My first visit to IITA was in 1982. As a young scientist with the Delft Hydraulics Lab in the Netherlands I worked on my first soil science project that also happened to become my last. I had obtained funding for a project on the impact of soil erosion on soil productivity and I was looking for good data. My research led me to IITA soil scientist Rattan Lal who was among the five scientists I had identified across the globe that had the time series data I needed and he agreed to work with me. My funding enabled me to visit all 5 research groups to see their experiments and go over their data. This was my first visit to Nigeria.
… And then we arrived at IITA. Once cleared by security the car started up the long driveway, flanked by rolling hills with bright green grass, cut smooth like a golf course, dotted with picturesque palm trees, painted bright white. The contrast of this oasis of quiet prettiness with the chaotic world outside the barbed wire fence could not be greater. A well-oiled, well-maintained, well-equipped island of advanced research. A small army of well-trained Nigerian staff to support a team of senior researchers that were almost without exception white, male and Anglophone — or indeed, Dutch. Rattan Lal was a fine host, had many years of excellent data, and was a great collaborator for my project (Rijsberman and Wolman, 1985).
Since then, I have visited and worked in Nigeria quite a bit, including a two-year stint as Chief Technical Advisor of a UNDP project to strengthen the Ministry of Water Resources in Abuja in the late 80s. But fast forward to 2012: I rejoined the CGIAR as the CEO of the CGIAR Consortium in May 2012 and started an effort to visit all 15 Centers. In July-August the Consortium Board Chair, Carlos Perez del Castillo, and I visited AfricaRice in Cotonou, Benin and then traveled overland to Ibadan. We were received by the new DG, Nteranya Sanginga, and the new Board Chair, Bruce Coulman and given the grand tour. We met with scientists, discussed the newly reformed CGIAR, enjoyed presentations of the key science groups, saw the laboratories, and hiked the forest.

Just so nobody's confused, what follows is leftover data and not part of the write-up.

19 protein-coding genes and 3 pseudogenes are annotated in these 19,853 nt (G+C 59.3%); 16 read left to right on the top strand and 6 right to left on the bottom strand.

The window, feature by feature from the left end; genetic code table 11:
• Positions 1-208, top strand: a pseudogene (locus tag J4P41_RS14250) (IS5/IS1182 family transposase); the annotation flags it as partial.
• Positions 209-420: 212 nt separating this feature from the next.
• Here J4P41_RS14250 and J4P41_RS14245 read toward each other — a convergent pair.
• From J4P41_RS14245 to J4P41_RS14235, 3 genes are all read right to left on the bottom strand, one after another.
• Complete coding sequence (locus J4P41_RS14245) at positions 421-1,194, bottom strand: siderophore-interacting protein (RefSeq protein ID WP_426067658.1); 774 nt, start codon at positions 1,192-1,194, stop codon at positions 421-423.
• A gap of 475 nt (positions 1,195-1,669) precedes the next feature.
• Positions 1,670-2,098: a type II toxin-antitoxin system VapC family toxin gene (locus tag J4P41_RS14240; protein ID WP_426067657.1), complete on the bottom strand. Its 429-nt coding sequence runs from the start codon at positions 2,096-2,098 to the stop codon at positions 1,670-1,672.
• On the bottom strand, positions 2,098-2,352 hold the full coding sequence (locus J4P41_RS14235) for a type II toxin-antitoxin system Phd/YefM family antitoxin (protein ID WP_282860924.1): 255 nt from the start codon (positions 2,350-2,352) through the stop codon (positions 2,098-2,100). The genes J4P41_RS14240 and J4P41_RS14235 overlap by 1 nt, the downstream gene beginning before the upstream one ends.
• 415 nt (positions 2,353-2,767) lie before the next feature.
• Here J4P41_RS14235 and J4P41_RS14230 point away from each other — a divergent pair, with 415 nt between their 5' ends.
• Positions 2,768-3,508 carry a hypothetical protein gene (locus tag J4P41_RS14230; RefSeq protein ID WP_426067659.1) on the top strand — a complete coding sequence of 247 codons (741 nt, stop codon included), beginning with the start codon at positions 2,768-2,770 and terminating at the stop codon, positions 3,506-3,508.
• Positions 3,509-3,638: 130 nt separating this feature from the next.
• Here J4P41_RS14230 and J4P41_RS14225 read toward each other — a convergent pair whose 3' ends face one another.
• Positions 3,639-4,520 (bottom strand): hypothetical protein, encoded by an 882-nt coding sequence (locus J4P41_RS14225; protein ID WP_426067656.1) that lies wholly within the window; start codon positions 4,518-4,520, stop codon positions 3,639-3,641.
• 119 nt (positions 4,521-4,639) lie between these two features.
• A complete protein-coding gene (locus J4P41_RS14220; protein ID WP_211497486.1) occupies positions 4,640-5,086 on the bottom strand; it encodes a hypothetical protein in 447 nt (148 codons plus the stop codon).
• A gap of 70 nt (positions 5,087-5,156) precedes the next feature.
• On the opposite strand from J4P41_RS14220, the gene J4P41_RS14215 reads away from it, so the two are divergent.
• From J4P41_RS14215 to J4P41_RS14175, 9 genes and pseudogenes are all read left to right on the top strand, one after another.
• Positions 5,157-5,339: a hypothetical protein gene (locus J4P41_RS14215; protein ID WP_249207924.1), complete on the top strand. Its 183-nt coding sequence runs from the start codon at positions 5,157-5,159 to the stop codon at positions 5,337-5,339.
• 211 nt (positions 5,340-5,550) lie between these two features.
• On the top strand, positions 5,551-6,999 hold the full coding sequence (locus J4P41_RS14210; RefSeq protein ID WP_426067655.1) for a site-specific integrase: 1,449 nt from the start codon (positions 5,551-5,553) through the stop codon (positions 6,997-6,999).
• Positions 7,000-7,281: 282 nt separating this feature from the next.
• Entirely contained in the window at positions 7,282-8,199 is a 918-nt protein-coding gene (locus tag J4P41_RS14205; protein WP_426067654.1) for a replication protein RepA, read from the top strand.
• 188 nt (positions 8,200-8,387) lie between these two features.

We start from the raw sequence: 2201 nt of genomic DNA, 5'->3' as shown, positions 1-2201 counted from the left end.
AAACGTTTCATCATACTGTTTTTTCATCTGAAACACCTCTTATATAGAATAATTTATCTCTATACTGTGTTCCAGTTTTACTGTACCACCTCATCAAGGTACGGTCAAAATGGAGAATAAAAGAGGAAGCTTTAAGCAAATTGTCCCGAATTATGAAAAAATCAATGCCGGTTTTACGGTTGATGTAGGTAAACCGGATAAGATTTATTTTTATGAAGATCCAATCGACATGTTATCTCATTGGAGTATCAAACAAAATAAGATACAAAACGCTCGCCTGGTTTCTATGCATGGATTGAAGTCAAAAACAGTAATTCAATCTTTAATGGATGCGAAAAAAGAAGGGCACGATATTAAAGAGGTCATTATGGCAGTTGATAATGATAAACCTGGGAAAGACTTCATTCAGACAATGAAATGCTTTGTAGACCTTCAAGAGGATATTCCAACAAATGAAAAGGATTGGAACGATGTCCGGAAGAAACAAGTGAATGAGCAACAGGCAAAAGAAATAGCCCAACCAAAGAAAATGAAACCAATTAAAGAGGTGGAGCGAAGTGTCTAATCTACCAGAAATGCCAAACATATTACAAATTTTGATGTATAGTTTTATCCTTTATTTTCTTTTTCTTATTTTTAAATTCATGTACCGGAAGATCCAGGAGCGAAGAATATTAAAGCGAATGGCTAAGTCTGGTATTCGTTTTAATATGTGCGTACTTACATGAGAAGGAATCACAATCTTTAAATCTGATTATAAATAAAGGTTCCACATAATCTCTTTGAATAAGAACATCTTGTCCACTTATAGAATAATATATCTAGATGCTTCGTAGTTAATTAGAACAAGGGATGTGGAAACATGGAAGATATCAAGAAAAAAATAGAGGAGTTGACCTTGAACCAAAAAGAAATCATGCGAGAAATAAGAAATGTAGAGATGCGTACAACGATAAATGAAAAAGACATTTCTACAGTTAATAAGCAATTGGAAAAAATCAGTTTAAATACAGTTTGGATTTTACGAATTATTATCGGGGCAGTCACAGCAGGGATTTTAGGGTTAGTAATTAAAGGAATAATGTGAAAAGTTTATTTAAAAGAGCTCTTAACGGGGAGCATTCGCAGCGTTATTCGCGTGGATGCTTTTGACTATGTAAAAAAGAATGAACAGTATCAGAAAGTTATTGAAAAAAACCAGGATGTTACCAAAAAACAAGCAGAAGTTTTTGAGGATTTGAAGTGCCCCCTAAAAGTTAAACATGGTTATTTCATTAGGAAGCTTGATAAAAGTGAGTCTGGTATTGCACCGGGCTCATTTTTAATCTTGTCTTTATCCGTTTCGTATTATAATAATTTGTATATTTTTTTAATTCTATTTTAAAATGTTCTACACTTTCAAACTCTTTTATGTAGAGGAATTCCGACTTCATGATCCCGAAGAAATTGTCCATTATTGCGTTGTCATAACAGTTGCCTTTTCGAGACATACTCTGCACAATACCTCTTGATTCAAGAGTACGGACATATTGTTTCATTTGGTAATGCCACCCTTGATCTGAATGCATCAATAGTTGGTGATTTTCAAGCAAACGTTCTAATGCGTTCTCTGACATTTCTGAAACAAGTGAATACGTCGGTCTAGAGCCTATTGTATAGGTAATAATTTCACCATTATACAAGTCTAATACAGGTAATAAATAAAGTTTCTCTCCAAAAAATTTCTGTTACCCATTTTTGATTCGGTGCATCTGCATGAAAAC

I was also very impressed by the dynamic presentations and self-confidence of the young graduates in IITA’s Youth Agripreneur program. With unemployment of young Nigerian graduates as high as 60-70%, this program aims to show that there is a future for young Africans in agriculture, that there is viable employment and an attractive career in catfish aquaculture, in soymilk production, yam sucker farms and cassava bread production.
Dr Sanginga, who is the father of this program and naturally very proud of its success, predicts that it can scale up and out, in Nigeria and other African countries —his vision is about a movement to give a future back to millions of African youth through agriculture and the value chains in the agri-food business. The program is just a start and has already attracted attention from IFAD, AfDB, and the Nigerian government. It is a good example of what the CGIAR can do when it focuses on youth—very timely with “gender and youth” identified as a key cross-cutting issue in the new CGIAR strategy.
Written by Frank Rijsberman, CEO CGIAR Consortium
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